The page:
No matter how simple or complex a program is, the data in that program has to be stored and managed in some way. Variables are here to do it!
This tutorial focuses on:
- What is a variable?
- Declaring variables
- Naming variables
- Printing variables
What is a variable?
A variable is a container that stores a meaningful value that can be used throughout a program. For example, in a program that calculates tax on items you can have a few variables - one variable that stores the regular price of an item and another variable that stores the total price of an item after the tax is calculated on it. Variables store this information in a computer's memory and the value of a variable can change all through out a program.
One variable in your program can store numeric data while another variable can store text data. Java has special keywords to signify what type of data each variable stores. Use these keywords when declaring your variables to set the data type of the variable.
|Keyword||Type of data the variable will store||Size in memory|
|boolean||true/false value||1 bit|
|byte||byte size integer||8 bits|
|char||a single character||16 bits|
|double||double precision floating point decimal number||64 bits|
|float||single precision floating point decimal number||32 bits|
|int||a whole number||32 bits|
|long||a whole number (used for long numbers)||64 bits|
|short||a whole number (used for short numbers)||16 bits|
You can assign a value to a variable at the same time that it is declared. This process is known as initialization:
NOTE: A variable must be declared with a data type or an error will be generated! The data type of a variable should be used only once with the variable name - during declaration. After that, you can refer to the variable by its name without the data type.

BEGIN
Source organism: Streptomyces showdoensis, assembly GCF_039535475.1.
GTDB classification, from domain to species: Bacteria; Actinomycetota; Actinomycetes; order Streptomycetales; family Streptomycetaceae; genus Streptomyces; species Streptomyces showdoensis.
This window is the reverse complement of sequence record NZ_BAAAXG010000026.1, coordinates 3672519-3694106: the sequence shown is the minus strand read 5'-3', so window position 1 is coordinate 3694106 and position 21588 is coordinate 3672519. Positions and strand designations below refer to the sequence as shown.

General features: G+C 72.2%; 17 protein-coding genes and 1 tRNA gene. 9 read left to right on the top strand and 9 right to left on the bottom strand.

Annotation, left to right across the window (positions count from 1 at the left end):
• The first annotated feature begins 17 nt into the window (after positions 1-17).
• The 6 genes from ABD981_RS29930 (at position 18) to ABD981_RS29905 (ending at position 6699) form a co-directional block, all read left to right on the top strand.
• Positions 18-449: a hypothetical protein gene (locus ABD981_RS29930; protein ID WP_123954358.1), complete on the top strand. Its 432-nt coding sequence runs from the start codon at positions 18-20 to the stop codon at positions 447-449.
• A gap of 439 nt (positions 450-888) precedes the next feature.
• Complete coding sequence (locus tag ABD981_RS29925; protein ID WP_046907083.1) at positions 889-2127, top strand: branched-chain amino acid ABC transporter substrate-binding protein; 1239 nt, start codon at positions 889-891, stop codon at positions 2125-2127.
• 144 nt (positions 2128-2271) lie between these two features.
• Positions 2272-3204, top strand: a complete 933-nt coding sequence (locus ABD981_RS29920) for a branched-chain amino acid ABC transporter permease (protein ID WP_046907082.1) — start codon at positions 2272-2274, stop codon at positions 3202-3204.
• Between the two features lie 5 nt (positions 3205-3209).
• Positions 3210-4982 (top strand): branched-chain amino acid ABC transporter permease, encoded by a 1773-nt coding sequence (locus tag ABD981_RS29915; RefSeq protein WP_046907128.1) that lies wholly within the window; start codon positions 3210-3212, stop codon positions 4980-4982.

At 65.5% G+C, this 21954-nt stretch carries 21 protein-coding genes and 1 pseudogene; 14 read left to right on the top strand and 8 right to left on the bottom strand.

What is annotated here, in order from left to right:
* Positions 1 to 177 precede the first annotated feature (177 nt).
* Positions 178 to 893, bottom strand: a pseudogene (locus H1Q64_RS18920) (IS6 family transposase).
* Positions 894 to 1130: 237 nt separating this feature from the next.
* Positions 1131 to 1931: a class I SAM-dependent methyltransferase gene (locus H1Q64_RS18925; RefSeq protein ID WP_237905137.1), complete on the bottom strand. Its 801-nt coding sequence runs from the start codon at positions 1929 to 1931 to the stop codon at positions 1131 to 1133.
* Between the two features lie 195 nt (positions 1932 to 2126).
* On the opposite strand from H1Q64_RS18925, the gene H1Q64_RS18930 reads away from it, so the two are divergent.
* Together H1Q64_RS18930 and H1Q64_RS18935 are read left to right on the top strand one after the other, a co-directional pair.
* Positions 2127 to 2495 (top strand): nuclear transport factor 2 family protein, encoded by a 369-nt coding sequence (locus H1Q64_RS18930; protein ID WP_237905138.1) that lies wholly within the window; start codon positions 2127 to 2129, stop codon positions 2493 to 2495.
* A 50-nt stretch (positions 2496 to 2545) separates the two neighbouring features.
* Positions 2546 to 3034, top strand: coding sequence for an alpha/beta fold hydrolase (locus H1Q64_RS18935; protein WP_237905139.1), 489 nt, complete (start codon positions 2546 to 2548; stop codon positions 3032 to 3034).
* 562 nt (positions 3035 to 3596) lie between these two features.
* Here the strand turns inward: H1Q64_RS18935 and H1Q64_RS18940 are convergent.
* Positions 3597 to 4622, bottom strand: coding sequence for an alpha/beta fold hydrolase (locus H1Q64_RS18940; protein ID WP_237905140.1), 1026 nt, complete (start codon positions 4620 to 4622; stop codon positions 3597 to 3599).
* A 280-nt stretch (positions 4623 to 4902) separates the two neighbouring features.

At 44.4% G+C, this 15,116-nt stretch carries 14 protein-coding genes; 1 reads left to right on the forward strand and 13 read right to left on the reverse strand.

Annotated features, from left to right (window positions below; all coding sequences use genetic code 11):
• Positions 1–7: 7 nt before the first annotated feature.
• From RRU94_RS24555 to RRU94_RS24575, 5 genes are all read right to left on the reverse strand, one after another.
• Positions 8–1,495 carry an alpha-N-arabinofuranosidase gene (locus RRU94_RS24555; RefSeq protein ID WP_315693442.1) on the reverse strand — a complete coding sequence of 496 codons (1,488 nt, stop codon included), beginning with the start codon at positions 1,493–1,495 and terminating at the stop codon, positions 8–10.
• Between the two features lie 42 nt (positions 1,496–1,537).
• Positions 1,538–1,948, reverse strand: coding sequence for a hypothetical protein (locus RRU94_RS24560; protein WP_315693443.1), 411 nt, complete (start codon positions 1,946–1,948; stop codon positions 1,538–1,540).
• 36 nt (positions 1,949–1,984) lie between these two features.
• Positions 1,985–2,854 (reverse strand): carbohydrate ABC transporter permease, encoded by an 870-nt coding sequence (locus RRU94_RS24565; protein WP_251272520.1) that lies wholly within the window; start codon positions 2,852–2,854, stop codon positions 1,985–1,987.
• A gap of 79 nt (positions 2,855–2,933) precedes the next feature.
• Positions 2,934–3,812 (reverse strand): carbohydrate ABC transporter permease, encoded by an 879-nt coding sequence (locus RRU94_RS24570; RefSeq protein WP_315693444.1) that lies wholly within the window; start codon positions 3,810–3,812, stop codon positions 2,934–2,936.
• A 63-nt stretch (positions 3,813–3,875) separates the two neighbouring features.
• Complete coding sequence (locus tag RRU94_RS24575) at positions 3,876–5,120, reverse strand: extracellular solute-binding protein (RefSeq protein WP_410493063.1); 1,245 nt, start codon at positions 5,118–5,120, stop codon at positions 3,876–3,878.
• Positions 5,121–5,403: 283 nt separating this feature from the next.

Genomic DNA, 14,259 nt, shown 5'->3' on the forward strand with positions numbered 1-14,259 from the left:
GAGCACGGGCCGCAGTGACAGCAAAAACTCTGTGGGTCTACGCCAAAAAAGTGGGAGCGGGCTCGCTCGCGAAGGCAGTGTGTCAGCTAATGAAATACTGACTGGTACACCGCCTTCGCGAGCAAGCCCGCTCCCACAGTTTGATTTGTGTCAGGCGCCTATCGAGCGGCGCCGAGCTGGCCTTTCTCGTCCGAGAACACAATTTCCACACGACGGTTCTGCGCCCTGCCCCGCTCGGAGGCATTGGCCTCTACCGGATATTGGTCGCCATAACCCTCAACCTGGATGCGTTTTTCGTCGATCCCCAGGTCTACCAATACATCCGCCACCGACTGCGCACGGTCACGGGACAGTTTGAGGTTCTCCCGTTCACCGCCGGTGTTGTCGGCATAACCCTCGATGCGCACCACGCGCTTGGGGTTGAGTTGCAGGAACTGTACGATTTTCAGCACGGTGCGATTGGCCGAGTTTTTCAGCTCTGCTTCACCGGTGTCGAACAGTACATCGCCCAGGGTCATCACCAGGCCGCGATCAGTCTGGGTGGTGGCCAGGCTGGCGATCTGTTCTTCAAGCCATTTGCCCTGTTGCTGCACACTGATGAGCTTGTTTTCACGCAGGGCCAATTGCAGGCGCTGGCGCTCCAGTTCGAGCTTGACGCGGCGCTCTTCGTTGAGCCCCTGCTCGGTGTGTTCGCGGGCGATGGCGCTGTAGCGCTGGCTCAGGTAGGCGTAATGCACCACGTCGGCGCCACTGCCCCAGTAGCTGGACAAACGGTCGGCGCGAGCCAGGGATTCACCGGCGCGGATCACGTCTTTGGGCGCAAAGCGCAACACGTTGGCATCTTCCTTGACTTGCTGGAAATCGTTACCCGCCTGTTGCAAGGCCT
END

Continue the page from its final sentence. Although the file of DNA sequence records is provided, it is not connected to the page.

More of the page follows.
Rules that must be followed when naming variables or errors will be generated and your program will not work:
- No spaces in variable names
- No special symbols in variable names such as !@#%^&*
- Variable names can only contain letters, numbers, and the underscore ( _ ) symbol
- Variable names can not start with numbers, only letters or the underscore ( _ ) symbol (but variable names can contain numbers)
Recommended practices (make working with variables easier and help clear up ambiguity in code):
- Make sure that the variable name is descriptive of what it stores - For example, if you have a variable which stores a value specifying the amount of chairs in a room, name it "numChairs".
- Make sure the variable name is of appropriate length - Should be long enough to be descriptive, but not too long.
Also keep in mind:
- Distinguish between uppercase and lowercase - Java is a case sensitive language which means that the variables varOne, VarOne, and VARONE are three separate variables!
- When referring to existing variables, be careful about spelling - If you try to reference an existing variable and make a spelling mistake, an error will be generated.
Variables are printed by including the variable name in a System.out.print() or System.out.println() method. When printing the value of a variable, the variable name should NOT be included in double quotes. You can also print variables together with regular text. To do this, use the + symbol to join the text and variable values.